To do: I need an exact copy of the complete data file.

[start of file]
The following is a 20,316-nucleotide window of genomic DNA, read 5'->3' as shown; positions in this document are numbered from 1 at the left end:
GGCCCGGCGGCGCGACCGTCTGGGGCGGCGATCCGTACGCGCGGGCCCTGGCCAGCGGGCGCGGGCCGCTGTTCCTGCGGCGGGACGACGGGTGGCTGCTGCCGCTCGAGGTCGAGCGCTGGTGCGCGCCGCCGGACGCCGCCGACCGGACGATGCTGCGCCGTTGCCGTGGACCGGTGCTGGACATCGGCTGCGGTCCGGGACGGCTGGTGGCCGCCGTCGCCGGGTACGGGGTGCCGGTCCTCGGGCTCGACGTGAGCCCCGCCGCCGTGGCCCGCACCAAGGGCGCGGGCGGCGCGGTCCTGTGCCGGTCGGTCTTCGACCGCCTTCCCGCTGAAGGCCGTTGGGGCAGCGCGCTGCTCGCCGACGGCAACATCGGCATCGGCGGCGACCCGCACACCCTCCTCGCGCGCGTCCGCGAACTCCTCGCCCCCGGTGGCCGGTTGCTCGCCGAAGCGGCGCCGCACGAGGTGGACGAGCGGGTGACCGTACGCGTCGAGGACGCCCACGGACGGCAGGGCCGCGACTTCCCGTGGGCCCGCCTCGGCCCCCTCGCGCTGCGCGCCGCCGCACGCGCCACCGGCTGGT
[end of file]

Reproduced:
The following is a 20,316-nucleotide window of genomic DNA, read 5'->3' as shown; positions in this document are numbered from 1 at the left end:
GGCCCGGCGGCGCGACCGTCTGGGGCGGCGATCCGTACGCGCGGGCCCTGGCCAGCGGGCGCGGGCCGCTGTTCCTGCGGCGGGACGACGGGTGGCTGCTGCCGCTCGAGGTCGAGCGCTGGTGCGCGCCGCCGGACGCCGCCGACCGGACGATGCTGCGCCGTTGCCGTGGACCGGTGCTGGACATCGGCTGCGGTCCGGGACGGCTGGTGGCCGCCGTCGCCGGGTACGGGGTGCCGGTCCTCGGGCTCGACGTGAGCCCCGCCGCCGTGGCCCGCACCAAGGGCGCGGGCGGCGCGGTCCTGTGCCGGTCGGTCTTCGACCGCCTTCCCGCTGAAGGCCGTTGGGGCAGCGCGCTGCTCGCCGACGGCAACATCGGCATCGGCGGCGACCCGCACACCCTCCTCGCGCGCGTCCGCGAACTCCTCGCCCCCGGTGGCCGGTTGCTCGCCGAAGCGGCGCCGCACGAGGTGGACGAGCGGGTGACCGTACGCGTCGAGGACGCCCACGGACGGCAGGGCCGCGACTTCCCGTGGGCCCGCCTCGGCCCCCTCGCGCTGCGCGCCGCCGCACGCGCCACCGGCTGGT